Having confidence is a good thing, but when confidence is taken to disproportionate levels, there is an inevitable disaster somewhere around the corner. The disaster came in the form of a humiliating defeat against a semi-professional side from Hong Kong in Chittagong yesterday. Thankfully for the religious Tigers' fans, the defeat could not hinder their passage to the Super 10 stage.
After a series of disappointing performances in 2014 and having to play the first round of the World Twenty20, the Tigers perhaps felt an urge to win these first round matches so emphatically that they could make a statement to the cricket's establishment.
Shakib Al Hasan reinforced the point by denying a single when only a single was needed to seal the victory against Nepal, which posed the question as to what Bangladesh were looking to gain from such a gesture.
Unfortunately Bangladesh's lofty intentions in the tournament were hardly matched by their game plan last night. They simply forgot the obvious: no opponent in cricket should be taken lightly, especially in the shorter formats of the game. There seemed to be only one game plan, which was to annihilate the opposition, without having a look at their strengths or weakness.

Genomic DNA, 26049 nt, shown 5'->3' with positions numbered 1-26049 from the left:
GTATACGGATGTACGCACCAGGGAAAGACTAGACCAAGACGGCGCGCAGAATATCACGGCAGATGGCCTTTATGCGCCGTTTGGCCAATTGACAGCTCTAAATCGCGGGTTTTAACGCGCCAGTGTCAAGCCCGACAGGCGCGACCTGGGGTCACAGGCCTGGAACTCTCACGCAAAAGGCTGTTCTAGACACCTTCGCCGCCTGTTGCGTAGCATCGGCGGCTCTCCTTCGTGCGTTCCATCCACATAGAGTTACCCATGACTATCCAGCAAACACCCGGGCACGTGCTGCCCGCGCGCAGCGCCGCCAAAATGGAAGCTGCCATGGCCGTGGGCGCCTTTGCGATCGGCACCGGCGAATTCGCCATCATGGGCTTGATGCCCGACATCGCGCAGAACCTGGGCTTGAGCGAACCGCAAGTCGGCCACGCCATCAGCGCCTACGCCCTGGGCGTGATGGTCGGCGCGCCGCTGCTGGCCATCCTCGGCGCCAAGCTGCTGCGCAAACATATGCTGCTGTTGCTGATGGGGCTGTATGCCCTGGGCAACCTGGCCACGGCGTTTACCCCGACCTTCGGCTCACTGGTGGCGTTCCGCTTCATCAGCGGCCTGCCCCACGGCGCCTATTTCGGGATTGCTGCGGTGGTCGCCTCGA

Yesterday's match emphatically proved that their old demons is all too close to the surface as the Tigers once again showed that in the T20 environment they have little understanding of the importance of pacing an innings. The confidence, it seems, is at best misplaced -- and at worst masking an unedifying disrespect for what they perceive as inferior opposition.
With the threat of being relegated to the second tier only recently subsiding, Bangladesh have very little to gain if they thrash an Associate nation emphatically, but they stand a lot to lose if they lose against that opposition. And because of their half-baked and thoughtless approach to yesterday's crucial game, that is what transpired in Chittagong.
The irony is clearly lost on the Tigers.